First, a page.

There’s no question that the Vikings will be a more dangerous team with a more productive Patterson in the offense, but any talk of offseason growth has to be balanced by actual examples of it on the field. We’re a long way from seeing Patterson and the Vikings in action at this point in the offseason and he’ll remain a question mark until that changes.

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If Chip Kelly likes Dion Jordan, now is the time to get him

Dion Jordan AP

In the 2013 NFL draft, the Dolphins loved Dion Jordan, and thought the Eagles loved him, too. Now the Dolphins would love to get rid of Jordan, and would love to have the Eagles be the ones to take him off their hands.

Jordan played for Eagles coach Chip Kelly at Oregon, so the Dolphins thought in 2013 that they’d have to move ahead of the Eagles in order to draft Jordan. And that’s what they did: The Eagles owned the fourth overall pick, so the Dolphins packaged their first-round pick (No. 12) and their-second round pick (No. 42) to move up and draft Jordan with the third overall pick.

Now that looks like a huge mistake. Jordan has been a major disappointment, and the Dolphins are sidestepping questions about whether they see any role for him on the team at all.

That has led to talk that the Dolphins could trade Jordan to the Eagles, but there’s just one problem: We really have no reason to believe that Kelly wants Jordan, other than the fact that Kelly seems to like his old Oregon players. Just because Kelly likes Oregon players who have been productive, like Kiko Alonso, that doesn’t mean he would like an Oregon player who has been a bust, like Jordan.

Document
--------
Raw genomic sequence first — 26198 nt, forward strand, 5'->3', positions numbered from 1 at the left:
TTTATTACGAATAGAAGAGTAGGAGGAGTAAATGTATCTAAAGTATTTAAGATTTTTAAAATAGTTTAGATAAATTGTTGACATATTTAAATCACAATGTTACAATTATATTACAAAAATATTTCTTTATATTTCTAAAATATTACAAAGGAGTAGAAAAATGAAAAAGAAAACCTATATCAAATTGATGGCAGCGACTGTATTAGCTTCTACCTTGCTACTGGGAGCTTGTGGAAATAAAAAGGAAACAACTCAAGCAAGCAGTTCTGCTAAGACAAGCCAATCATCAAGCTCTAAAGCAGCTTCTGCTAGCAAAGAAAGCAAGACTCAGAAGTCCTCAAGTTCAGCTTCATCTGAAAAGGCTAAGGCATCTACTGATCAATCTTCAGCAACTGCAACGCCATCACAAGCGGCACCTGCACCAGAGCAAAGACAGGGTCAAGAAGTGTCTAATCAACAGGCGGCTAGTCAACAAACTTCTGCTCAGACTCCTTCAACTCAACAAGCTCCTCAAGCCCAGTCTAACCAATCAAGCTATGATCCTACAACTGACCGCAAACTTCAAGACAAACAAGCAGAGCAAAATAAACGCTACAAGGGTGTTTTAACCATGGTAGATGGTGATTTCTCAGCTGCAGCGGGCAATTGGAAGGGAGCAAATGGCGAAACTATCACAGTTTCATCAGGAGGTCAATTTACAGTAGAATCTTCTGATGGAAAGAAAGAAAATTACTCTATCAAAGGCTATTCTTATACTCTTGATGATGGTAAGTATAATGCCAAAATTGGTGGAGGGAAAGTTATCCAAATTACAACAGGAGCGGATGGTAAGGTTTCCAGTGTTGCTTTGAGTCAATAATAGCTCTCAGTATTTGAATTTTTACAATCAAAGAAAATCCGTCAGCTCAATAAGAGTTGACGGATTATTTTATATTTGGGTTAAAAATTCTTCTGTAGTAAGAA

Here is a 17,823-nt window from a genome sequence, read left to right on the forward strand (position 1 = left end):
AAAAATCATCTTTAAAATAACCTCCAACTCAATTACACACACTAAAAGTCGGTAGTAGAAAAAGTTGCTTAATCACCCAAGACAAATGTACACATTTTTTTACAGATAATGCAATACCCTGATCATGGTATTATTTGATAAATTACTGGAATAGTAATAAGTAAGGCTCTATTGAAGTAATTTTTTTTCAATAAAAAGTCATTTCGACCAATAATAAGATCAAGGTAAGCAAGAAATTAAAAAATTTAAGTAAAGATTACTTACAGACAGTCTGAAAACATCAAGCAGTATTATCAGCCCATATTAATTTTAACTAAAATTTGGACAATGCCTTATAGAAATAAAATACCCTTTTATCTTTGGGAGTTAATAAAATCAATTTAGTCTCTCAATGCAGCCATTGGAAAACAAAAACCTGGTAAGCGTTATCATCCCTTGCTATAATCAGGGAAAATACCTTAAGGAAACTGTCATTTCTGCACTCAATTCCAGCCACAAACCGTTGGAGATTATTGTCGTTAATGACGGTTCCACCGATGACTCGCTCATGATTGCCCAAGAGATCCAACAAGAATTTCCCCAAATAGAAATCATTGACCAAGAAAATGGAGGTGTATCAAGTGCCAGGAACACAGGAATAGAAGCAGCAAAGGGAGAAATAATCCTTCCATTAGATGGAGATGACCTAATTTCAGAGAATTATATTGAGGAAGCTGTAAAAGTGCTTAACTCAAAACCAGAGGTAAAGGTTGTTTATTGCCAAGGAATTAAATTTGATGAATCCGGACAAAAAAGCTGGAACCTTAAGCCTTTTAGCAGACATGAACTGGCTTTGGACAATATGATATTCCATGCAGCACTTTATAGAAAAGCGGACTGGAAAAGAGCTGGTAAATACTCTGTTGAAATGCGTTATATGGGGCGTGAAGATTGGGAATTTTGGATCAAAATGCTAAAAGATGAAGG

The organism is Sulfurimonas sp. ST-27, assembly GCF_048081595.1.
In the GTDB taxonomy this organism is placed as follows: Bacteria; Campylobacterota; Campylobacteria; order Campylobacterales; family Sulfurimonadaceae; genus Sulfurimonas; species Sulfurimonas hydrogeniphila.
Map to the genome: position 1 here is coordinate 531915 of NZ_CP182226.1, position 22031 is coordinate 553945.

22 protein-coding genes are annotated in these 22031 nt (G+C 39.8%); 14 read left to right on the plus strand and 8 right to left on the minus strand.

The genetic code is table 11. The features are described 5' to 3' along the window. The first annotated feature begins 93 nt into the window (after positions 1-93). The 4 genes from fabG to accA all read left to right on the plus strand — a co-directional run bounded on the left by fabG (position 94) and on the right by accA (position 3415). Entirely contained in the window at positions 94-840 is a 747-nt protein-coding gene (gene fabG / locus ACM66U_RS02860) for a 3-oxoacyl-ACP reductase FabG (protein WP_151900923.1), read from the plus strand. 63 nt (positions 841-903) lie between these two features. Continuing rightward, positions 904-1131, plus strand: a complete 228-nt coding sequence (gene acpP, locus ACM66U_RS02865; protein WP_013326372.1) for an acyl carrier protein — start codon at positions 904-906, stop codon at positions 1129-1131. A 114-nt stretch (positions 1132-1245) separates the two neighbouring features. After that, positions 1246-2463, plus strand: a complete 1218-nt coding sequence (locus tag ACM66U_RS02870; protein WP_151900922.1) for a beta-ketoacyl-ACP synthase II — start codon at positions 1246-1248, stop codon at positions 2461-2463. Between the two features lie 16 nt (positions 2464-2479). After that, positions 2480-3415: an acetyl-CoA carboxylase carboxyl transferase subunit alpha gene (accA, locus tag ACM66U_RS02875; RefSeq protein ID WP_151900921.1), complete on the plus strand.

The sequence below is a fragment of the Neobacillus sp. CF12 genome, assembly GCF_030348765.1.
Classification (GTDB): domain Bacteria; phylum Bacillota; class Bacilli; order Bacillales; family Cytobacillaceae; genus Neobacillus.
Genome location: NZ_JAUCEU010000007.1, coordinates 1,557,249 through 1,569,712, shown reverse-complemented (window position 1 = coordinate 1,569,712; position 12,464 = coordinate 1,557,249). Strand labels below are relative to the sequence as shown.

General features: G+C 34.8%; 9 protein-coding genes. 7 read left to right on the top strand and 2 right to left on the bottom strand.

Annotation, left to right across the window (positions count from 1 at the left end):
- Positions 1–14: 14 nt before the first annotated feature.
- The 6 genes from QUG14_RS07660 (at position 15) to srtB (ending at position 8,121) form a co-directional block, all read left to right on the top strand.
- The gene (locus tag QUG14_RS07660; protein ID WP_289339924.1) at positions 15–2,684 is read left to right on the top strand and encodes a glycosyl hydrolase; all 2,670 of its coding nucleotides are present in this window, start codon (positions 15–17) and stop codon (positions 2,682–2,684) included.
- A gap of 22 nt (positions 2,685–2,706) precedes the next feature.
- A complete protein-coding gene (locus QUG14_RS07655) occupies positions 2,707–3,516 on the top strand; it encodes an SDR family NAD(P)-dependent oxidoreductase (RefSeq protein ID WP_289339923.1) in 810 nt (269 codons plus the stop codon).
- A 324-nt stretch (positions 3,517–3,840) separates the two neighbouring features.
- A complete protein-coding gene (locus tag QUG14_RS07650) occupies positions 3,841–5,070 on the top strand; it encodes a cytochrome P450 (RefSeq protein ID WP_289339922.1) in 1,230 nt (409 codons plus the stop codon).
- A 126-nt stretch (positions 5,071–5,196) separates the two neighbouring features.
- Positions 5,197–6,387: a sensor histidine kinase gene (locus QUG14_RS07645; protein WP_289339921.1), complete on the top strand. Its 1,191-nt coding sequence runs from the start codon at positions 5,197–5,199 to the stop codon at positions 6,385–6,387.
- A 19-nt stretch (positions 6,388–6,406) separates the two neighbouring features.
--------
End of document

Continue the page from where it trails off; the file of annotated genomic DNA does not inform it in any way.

So if Kelly does like Jordan, the Dolphins would surely be happy to trade him to Philadelphia at a bargain price. But that’s a big “if.” All the talk about Kelly’s interest in Jordan seems to be based on assumptions, and we’ve learned this offseason that we should never assume we know what Chip Kelly will do.

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Tebow as a two-point option makes no sense

Tebow Getty Images

In the six days since Tim Tebow’s 19-month NFL exile ended, a popular theory has emerged regarding Chip Kelly’s plan:  Tebow will be the team’s two-point quarterback.

With NFL owners potentially moving the two-point conversion closer next month in order to entice more teams to eschew the near-automatic one-point try, the thinking is that Kelly would use Tebow as his quarterback in that situations.

But here’s where the logic falls apart.  A two-point conversion from the one-yard line wouldn’t be a novel play for the NFL.  It would simply be another situation in which teams face short yardage.  So if Tebow is going to be the two-point quarterback, wouldn’t he also be the guy who takes the snaps on third-and-one or fourth-and-one or third- and fourth-and-goal from the one?

But Kelly may welcome the belief that he has signed Tebow as a two-point quarterback if that perception makes the league’s owners (who would benefit financially from Tebow having relevance to the NFL once again) more inclined to move the two-point conversion closer.  It’s no secret that Kelly likes the two-point try; he presumably would go for it more often if it were closer.  And if the owners think that would mean more Tebow, that could be the factor that pushes the change through.

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DeSean Jackson gets a reality show

Washington Redskins v Philadelphia Eagles Getty Images

There’s something about former Eagles receivers and reality TV.  Joining Terrell Owens and Hank Baskett, DeSean Jackson will be appearing on television in a capacity other than playing football.